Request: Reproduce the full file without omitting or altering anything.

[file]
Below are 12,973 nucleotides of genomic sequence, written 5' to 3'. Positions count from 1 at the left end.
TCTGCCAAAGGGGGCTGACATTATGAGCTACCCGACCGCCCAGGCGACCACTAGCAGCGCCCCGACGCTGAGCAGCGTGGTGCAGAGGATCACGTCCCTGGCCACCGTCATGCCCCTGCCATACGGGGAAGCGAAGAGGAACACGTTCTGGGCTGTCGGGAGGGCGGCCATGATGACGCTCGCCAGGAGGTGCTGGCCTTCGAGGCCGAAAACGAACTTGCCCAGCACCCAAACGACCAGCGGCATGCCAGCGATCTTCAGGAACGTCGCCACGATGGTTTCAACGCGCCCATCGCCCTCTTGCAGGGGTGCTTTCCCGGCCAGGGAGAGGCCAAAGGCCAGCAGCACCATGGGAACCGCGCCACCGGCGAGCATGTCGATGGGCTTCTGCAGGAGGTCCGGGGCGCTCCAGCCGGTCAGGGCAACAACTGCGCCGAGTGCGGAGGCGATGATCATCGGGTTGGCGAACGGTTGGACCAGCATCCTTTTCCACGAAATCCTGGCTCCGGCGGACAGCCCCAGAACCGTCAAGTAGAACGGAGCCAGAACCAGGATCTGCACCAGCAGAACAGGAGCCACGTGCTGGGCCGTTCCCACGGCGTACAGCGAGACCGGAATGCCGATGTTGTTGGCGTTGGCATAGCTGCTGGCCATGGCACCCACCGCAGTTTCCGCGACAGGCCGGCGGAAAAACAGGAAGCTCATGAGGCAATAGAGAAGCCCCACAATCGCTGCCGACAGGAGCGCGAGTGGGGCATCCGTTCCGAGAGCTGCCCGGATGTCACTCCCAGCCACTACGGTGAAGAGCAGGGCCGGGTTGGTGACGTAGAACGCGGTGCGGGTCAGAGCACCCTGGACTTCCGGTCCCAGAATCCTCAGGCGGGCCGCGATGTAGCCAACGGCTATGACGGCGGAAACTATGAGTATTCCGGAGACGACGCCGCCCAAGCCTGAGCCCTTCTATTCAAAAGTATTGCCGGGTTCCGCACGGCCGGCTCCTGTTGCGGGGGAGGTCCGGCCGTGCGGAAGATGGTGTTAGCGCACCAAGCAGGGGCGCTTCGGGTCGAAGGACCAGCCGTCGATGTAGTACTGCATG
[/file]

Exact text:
Below are 12,973 nucleotides of genomic sequence, written 5' to 3'. Positions count from 1 at the left end.
TCTGCCAAAGGGGGCTGACATTATGAGCTACCCGACCGCCCAGGCGACCACTAGCAGCGCCCCGACGCTGAGCAGCGTGGTGCAGAGGATCACGTCCCTGGCCACCGTCATGCCCCTGCCATACGGGGAAGCGAAGAGGAACACGTTCTGGGCTGTCGGGAGGGCGGCCATGATGACGCTCGCCAGGAGGTGCTGGCCTTCGAGGCCGAAAACGAACTTGCCCAGCACCCAAACGACCAGCGGCATGCCAGCGATCTTCAGGAACGTCGCCACGATGGTTTCAACGCGCCCATCGCCCTCTTGCAGGGGTGCTTTCCCGGCCAGGGAGAGGCCAAAGGCCAGCAGCACCATGGGAACCGCGCCACCGGCGAGCATGTCGATGGGCTTCTGCAGGAGGTCCGGGGCGCTCCAGCCGGTCAGGGCAACAACTGCGCCGAGTGCGGAGGCGATGATCATCGGGTTGGCGAACGGTTGGACCAGCATCCTTTTCCACGAAATCCTGGCTCCGGCGGACAGCCCCAGAACCGTCAAGTAGAACGGAGCCAGAACCAGGATCTGCACCAGCAGAACAGGAGCCACGTGCTGGGCCGTTCCCACGGCGTACAGCGAGACCGGAATGCCGATGTTGTTGGCGTTGGCATAGCTGCTGGCCATGGCACCCACCGCAGTTTCCGCGACAGGCCGGCGGAAAAACAGGAAGCTCATGAGGCAATAGAGAAGCCCCACAATCGCTGCCGACAGGAGCGCGAGTGGGGCATCCGTTCCGAGAGCTGCCCGGATGTCACTCCCAGCCACTACGGTGAAGAGCAGGGCCGGGTTGGTGACGTAGAACGCGGTGCGGGTCAGAGCACCCTGGACTTCCGGTCCCAGAATCCTCAGGCGGGCCGCGATGTAGCCAACGGCTATGACGGCGGAAACTATGAGTATTCCGGAGACGACGCCGCCCAAGCCTGAGCCCTTCTATTCAAAAGTATTGCCGGGTTCCGCACGGCCGGCTCCTGTTGCGGGGGAGGTCCGGCCGTGCGGAAGATGGTGTTAGCGCACCAAGCAGGGGCGCTTCGGGTCGAAGGACCAGCCGTCGATGTAGTACTGCATG